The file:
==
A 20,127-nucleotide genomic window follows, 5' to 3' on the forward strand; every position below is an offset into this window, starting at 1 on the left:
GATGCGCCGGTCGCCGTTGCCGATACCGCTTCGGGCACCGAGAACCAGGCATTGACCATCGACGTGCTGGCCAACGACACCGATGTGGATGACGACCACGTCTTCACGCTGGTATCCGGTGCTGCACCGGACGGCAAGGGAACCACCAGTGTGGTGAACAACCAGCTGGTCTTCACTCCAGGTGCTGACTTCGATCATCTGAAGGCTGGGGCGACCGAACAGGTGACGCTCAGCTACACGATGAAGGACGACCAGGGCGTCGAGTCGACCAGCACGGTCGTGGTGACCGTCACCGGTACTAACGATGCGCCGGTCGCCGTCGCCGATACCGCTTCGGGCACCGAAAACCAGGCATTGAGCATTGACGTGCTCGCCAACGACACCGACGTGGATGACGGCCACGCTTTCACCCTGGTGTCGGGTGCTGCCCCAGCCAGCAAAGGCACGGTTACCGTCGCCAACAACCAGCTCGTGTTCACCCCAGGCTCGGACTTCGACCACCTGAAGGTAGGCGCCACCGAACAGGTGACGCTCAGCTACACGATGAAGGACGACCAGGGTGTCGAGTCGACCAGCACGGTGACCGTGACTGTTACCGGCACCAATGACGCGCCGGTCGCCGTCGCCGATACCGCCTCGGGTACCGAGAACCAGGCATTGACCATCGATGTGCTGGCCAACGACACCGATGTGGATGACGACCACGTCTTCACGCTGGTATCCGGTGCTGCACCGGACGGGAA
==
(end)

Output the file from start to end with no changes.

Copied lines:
A 20,127-nucleotide genomic window follows, 5' to 3' on the forward strand; every position below is an offset into this window, starting at 1 on the left:
GATGCGCCGGTCGCCGTTGCCGATACCGCTTCGGGCACCGAGAACCAGGCATTGACCATCGACGTGCTGGCCAACGACACCGATGTGGATGACGACCACGTCTTCACGCTGGTATCCGGTGCTGCACCGGACGGCAAGGGAACCACCAGTGTGGTGAACAACCAGCTGGTCTTCACTCCAGGTGCTGACTTCGATCATCTGAAGGCTGGGGCGACCGAACAGGTGACGCTCAGCTACACGATGAAGGACGACCAGGGCGTCGAGTCGACCAGCACGGTCGTGGTGACCGTCACCGGTACTAACGATGCGCCGGTCGCCGTCGCCGATACCGCTTCGGGCACCGAAAACCAGGCATTGAGCATTGACGTGCTCGCCAACGACACCGACGTGGATGACGGCCACGCTTTCACCCTGGTGTCGGGTGCTGCCCCAGCCAGCAAAGGCACGGTTACCGTCGCCAACAACCAGCTCGTGTTCACCCCAGGCTCGGACTTCGACCACCTGAAGGTAGGCGCCACCGAACAGGTGACGCTCAGCTACACGATGAAGGACGACCAGGGTGTCGAGTCGACCAGCACGGTGACCGTGACTGTTACCGGCACCAATGACGCGCCGGTCGCCGTCGCCGATACCGCCTCGGGTACCGAGAACCAGGCATTGACCATCGATGTGCTGGCCAACGACACCGATGTGGATGACGACCACGTCTTCACGCTGGTATCCGGTGCTGCACCGGACGGGAA